Joseph Kenner ’96 (second from right) with employees at Greyston Bakery.

Greyston’s orientation covers company values and culture, quality assurance and work readiness. Each new hire is an apprentice for six to nine months and is supported by a mentor who has gone through the process. Expectations—from being on time to safety on the line—are reinforced in biweekly evaluations with a supervisor. The model offers traditional human resources support for new hires to build on their strengths and address areas in need of development. Successful apprentices graduate to line duties and become union members.

Kenner points out that each job has a ripple effect that enriches families, neighborhoods and communities. Many are able to leave public assistance or sidestep the revolving door back to prison.

“That’s DEI with substance,” he says. “That’s not us making a pledge. This is happening. We have the payroll to prove it.

“We get rid of barriers to entry,” Kenner adds. “We don’t get rid of professional standards. We still need you to be a good employee. We still have to get products out the door.”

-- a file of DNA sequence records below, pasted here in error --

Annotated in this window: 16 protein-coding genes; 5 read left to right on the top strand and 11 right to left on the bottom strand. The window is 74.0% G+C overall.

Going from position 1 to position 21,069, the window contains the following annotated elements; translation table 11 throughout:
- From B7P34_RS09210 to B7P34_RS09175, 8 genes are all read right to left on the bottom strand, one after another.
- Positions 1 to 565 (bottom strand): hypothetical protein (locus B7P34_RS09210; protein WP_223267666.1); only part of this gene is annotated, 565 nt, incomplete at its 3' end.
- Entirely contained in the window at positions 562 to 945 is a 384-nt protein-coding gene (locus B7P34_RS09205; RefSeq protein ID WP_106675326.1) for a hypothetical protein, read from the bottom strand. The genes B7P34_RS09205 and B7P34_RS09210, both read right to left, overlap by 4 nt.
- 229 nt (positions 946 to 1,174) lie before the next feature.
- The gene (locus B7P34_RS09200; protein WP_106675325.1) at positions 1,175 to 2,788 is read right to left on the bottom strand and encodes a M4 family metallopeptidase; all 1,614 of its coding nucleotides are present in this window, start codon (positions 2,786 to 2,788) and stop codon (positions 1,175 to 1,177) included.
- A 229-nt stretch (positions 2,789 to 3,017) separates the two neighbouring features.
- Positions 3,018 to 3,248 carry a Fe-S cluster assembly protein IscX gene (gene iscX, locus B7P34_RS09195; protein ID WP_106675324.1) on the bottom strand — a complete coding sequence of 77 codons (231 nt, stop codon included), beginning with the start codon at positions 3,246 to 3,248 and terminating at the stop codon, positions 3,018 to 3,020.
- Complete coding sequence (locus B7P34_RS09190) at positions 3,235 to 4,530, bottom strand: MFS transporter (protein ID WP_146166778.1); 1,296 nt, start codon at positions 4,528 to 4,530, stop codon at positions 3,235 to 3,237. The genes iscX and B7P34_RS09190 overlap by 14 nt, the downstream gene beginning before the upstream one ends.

A central piece of Kenner’s mission refresh was opening the Greyston Employment Opportunity Center, a one-stop shop for businesses looking to eliminate barriers to employment and connect candidates to training in fields such as construction, information technology and culinary arts.

The Body Shop began consulting with Greyston in 2019 as part of a pilot at a North Carolina distribution center with 300 employees. Kenner helped the company expand its Open Hiring practice to other locations in the U.S., then Canada and then into retail stores.

“This is not an add-on—a touchy-feely thing that HR has to do,” Kenner says. “It’s part of your business strategy. It’s actually economic development. We just have to have a mind shift in terms of how and where we look for talent and how we bring that talent into the organization.”

“My goal,” he adds, “is to show all these businesses how it can happen.”

—Sally Parker writes about people, past and present, who follow their passions to make a difference. She specializes in business, higher education and history.